According to two disqualified MPs I spoke with yesterday, who wish to remain anonymous because of the dangers of speaking about a sensitive matter, the disqualifications intensified after the November protests, during which hundreds of people were killed.
“Before the November protests, we had some constructive conversations with members of the Guardian Council, as well as with the Revolutionary Guards and the Ministry of Intelligence,” says one disqualified MP. “Our collective understanding was that allowing different opinions is one of the reasons for the survival of the Islamic Republic. Despite all our regional and international enemies, our government has managed to survive because the Supreme Leader has traditionally allowed different factions within the family of the Islamic Republic to have different opinions and argue about those opinions in public as long as we didn’t condone regime change.”
But according to this disqualified MP, after the November protests, when many parliamentarians began asking about the number of those killed in their own constituencies, the Guardian Council and the Revolutionary Guards decided to adopt a new policy.
“They’ve established a more draconian qualification system, by which they can disqualify a candidate for a tweet,” says the disqualified MP. “They want to create a more homogenous parliament with MPs who remain silent either for ideological or financial reasons.”
The Islamic regime has always prided itself on its parliamentary elections, which have been held every four years since 1980. In order to prove the popularity of the system, the regime has always pointed to the number of people who have participated in these elections, even during the 1980-1988 Iran-Iraq war. Participation rates have usually been between 50 and 70 percent of eligible voters; in the 2016 election, 61.83 percent of eligible voters took part. It is true that many people who took part in the elections either supported the current government or at least did not want it to change. But there are other factors involved when it comes to the high voting turnout. One is the fact that voters’ paper ID cards are stamped at polling stations — and there have been rumors since 1979 that those who do not have such a stamp on their cards could suffer discrimination at work and university.
But the current parliament’s ineffectiveness may change voting patterns. “Any participation rate lower than 50 percent will be interpreted as a failure,” says another disqualified MP. “The lowest percentage was in 2008 during Mahmoud Ahmadinejad’s presidency, when he had alienated many citizens from the government.”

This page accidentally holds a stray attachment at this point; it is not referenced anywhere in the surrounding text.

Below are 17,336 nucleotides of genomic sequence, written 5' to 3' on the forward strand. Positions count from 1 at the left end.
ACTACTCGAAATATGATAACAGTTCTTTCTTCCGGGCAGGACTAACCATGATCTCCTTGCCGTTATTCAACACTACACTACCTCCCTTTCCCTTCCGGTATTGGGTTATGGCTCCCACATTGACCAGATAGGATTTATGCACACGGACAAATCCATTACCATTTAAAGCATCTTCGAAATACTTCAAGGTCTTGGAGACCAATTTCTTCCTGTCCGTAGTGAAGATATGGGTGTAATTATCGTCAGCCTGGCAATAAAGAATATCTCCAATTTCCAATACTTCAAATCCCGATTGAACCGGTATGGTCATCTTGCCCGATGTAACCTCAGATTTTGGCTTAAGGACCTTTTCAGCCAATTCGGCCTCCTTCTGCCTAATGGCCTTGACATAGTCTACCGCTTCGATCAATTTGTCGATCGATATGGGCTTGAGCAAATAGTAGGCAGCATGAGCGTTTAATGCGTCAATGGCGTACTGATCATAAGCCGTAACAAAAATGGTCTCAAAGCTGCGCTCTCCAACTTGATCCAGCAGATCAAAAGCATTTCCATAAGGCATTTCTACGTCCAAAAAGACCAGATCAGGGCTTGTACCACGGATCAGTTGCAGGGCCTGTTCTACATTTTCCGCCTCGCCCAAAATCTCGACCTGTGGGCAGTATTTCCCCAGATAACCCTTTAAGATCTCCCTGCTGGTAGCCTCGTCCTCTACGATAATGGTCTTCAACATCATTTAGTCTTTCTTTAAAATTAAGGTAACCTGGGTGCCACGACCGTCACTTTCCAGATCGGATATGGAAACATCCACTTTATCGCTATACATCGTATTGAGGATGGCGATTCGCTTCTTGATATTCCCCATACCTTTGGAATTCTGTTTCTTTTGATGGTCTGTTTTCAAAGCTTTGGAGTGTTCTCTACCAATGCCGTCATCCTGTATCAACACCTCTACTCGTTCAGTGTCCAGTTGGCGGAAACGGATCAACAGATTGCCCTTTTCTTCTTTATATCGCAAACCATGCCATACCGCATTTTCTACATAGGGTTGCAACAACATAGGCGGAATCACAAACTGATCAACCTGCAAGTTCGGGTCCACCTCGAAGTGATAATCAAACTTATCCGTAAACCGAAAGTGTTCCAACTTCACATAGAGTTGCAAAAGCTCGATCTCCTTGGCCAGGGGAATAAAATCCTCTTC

The main failure of the current parliament was its inability to confront the Revolutionary Guards after the Guards killed dozens of protesters in January 2018 and hundreds more in November 2019. Many Iranians asked for regime change during the recent protests; even some of the most loyal “reformist” members of the regime said they were not going to participate in the upcoming elections.
“There are off-the-record surveys that show many people across the country, especially in provinces with large numbers of religious minorities, will not take part in the election,” says a third disqualified MP. “Even some members of my family, who have never missed voting in an election in their lives, are thinking about boycotting the upcoming elections.”
In early February, a pro-government survey showed that 83 percent of respondents said they are not going to vote. The survey was removed from the site and conducted again. The second time, 68 percent of respondents said that they will not vote. The second survey was also deleted within an hour.
On February 5, Supreme Leader Ayatollah Khamenei asked all Iranians — “even those who do not support me,” he said — to take part in the upcoming parliamentary elections as a patriotic act. But his plea may backfire and delegitimize his reign even further.
“Playing different factions against each other has been the Supreme Leader’s main stock in trade,” says one of the disqualified MPs. “I’m not sure how he can last in his position if there is only one group in power. There will be no one to blame, no safety valve and, alas, no future.”